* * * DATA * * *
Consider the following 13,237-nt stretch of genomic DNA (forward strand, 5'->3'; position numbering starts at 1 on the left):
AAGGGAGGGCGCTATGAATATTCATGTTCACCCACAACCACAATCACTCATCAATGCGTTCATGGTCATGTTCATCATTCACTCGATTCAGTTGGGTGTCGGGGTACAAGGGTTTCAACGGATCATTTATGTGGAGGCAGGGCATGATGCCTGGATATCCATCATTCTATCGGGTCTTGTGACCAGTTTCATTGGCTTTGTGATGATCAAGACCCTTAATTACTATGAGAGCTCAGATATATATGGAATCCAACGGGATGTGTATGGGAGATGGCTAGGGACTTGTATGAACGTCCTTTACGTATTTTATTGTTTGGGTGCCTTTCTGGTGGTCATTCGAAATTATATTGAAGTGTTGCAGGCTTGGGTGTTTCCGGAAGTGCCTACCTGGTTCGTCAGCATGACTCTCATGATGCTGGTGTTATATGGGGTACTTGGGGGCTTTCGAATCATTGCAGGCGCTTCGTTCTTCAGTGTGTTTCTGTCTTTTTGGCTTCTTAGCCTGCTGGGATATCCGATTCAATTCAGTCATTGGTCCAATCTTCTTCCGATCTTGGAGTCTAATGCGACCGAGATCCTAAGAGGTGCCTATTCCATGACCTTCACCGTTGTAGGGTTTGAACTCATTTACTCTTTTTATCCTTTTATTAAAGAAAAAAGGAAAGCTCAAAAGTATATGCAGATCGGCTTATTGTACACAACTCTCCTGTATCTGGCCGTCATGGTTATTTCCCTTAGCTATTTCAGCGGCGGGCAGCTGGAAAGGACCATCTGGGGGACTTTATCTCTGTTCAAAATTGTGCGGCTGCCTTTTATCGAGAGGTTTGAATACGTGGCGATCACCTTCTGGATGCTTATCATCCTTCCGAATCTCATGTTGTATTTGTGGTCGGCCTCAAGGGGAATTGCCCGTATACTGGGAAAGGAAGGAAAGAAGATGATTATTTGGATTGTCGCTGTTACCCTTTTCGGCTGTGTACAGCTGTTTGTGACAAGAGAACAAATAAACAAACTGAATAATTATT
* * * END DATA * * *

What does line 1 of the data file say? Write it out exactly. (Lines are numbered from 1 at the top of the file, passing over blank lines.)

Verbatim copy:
Consider the following 13,237-nt stretch of genomic DNA (forward strand, 5'->3'; position numbering starts at 1 on the left):